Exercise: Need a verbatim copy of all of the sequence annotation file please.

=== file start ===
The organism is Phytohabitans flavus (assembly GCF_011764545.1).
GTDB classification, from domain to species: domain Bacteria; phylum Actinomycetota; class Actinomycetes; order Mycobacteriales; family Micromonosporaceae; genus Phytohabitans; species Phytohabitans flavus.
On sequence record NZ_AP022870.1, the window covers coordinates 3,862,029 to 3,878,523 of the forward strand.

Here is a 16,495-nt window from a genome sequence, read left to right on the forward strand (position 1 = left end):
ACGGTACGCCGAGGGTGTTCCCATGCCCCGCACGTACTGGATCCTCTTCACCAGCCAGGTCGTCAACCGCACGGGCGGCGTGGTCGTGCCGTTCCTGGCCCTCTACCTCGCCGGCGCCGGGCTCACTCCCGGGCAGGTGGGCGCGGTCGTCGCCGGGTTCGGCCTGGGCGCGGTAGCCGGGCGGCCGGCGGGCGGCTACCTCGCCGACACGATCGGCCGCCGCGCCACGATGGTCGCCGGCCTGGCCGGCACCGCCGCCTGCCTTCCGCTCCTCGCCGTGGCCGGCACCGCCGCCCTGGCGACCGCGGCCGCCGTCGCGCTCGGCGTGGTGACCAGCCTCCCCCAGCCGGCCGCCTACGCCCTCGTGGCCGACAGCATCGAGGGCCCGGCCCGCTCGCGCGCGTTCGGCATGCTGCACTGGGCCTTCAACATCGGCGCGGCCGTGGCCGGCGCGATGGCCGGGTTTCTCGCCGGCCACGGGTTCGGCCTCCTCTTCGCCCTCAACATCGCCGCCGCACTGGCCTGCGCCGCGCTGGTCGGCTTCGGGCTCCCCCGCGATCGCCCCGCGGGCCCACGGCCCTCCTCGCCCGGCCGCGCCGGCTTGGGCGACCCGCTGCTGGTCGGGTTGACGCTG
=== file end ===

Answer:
The organism is Phytohabitans flavus (assembly GCF_011764545.1).
GTDB classification, from domain to species: domain Bacteria; phylum Actinomycetota; class Actinomycetes; order Mycobacteriales; family Micromonosporaceae; genus Phytohabitans; species Phytohabitans flavus.
On sequence record NZ_AP022870.1, the window covers coordinates 3,862,029 to 3,878,523 of the forward strand.

Here is a 16,495-nt window from a genome sequence, read left to right on the forward strand (position 1 = left end):
ACGGTACGCCGAGGGTGTTCCCATGCCCCGCACGTACTGGATCCTCTTCACCAGCCAGGTCGTCAACCGCACGGGCGGCGTGGTCGTGCCGTTCCTGGCCCTCTACCTCGCCGGCGCCGGGCTCACTCCCGGGCAGGTGGGCGCGGTCGTCGCCGGGTTCGGCCTGGGCGCGGTAGCCGGGCGGCCGGCGGGCGGCTACCTCGCCGACACGATCGGCCGCCGCGCCACGATGGTCGCCGGCCTGGCCGGCACCGCCGCCTGCCTTCCGCTCCTCGCCGTGGCCGGCACCGCCGCCCTGGCGACCGCGGCCGCCGTCGCGCTCGGCGTGGTGACCAGCCTCCCCCAGCCGGCCGCCTACGCCCTCGTGGCCGACAGCATCGAGGGCCCGGCCCGCTCGCGCGCGTTCGGCATGCTGCACTGGGCCTTCAACATCGGCGCGGCCGTGGCCGGCGCGATGGCCGGGTTTCTCGCCGGCCACGGGTTCGGCCTCCTCTTCGCCCTCAACATCGCCGCCGCACTGGCCTGCGCCGCGCTGGTCGGCTTCGGGCTCCCCCGCGATCGCCCCGCGGGCCCACGGCCCTCCTCGCCCGGCCGCGCCGGCTTGGGCGACCCGCTGCTGGTCGGGTTGACGCTG